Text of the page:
In this ongoing series of posts, we will be talking with researchers on the Global Suburbanisms project about their own individual work, published articles and ongoing research. This installment features McMaster University professor Richard Harris , discussing his forthcoming works.
Q: Can you talk about your background and how you became involved in the Global Suburbanisms project?
A: I grew up in a rather stereotypical English suburb and escaped to university, where I read David Harvey's 'Social Justice in the City' hot off the press. This made me into an urban historical geographer, with an interest in suburbs and residential development.
I became involved in the Global Suburbanisms project serendipitously, through conversations with Roger Keil.
Q: What's so important about suburbs?
A: They are where so many people live; for good or ill. They shape our social experience, embody staggering amounts of capital investment, and can have enormous environmental implications.
"Many places have no single word for what North Americans call suburbs. We argue that language matters, as both an embodiment of the way people view their cities but also as a force that shapes their actions."
Q: What is the focus of your research for the MCRI to date and what are you working on over the next few years?
A: My main aim has been to take stock of the amazing diversity of forms of suburban development worldwide, and the varied ways in which they have come into being. I am supposed to be writing a book about suburbs, worldwide, but keep finding reasons why I'm not yet ready to do so.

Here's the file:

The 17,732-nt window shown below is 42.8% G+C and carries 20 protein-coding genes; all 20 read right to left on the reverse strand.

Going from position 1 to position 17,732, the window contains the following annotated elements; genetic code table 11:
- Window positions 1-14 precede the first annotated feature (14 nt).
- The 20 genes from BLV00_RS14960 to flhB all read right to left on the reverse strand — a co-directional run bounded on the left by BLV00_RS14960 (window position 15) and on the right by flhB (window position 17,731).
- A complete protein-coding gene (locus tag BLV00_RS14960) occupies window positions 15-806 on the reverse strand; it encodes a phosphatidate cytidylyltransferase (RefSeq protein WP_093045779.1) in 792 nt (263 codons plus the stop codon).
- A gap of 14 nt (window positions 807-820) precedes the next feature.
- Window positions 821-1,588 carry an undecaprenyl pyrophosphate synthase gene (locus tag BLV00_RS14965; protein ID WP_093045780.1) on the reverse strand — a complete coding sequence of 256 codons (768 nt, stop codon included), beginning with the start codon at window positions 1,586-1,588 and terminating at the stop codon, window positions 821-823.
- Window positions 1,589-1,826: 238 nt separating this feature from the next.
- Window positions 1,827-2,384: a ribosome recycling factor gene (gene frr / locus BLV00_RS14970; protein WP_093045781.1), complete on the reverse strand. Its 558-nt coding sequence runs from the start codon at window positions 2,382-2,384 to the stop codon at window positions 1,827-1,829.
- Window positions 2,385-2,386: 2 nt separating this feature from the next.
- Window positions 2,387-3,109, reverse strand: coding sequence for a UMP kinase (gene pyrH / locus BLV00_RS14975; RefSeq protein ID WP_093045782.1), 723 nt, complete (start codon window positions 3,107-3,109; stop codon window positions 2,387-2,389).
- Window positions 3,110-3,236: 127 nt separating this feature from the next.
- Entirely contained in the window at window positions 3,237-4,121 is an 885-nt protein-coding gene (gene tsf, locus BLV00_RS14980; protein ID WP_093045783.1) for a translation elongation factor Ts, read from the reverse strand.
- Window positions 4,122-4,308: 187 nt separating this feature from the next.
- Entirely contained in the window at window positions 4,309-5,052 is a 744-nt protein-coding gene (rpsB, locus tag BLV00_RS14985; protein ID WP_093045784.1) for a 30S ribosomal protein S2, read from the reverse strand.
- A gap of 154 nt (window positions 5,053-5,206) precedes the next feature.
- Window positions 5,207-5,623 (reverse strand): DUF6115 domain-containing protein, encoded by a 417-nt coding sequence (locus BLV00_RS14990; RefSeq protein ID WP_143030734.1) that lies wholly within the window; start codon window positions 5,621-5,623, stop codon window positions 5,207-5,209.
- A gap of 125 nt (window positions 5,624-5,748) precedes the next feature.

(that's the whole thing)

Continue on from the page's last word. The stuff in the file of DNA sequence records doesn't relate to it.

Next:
Q: Looking at your recent article/book, what's the most important point you wish to convey?
A: Let me mention one book and one article, both 'forthcoming'. The article, due to appear in Environment and Planning A, interprets suburban development in Toronto since 1945. I argue that it has never conformed to the prevailing stereotypes of suburban form, intentions, or criticism, but these stereotypes are still useful points of departure.
The book, co-edited with Charlotte Vorms at the University of Paris, and hopefully to be published by the University of Toronto Press, looks at the very varied ways in which people speak about urban fringe areas around the world. Many places have no single word for what North Americans call suburbs. We argue that language matters, as both an embodiment of the way people view their cities but also as a force that shapes their actions.
Q: How do you hope this article and your research will change the conversation both in terms of further research and in affecting policy?
A: I hope the article will encourage people to think about suburban stereotypes in a more subtle way, and not just go on about how they fail to conform to reality, and then proceed to invent yet another word to replace 'suburbs'.
In an era when we are coming to terms with the global dimensions and processes of suburbanization, I hope that the book will encourage writers to be more sensitive to local meanings.
Q: Beyond just your own work, what are your hopes for the MCRI in terms of changing how we think about suburbs?
A: My main hope is that the project will help solidify the emerging understanding that suburbanization is a worldwide process, in part by encouraging the development of worldwide networks of scholars who are interested in the subject.
Q: What do you with your time when you're not thinking about suburbs?
A: I'll give you the answer that's printable! In no particular order: reading fiction, to help me understand how people think; playing squash; finding solace in the company of my partner and children; cycling & walking.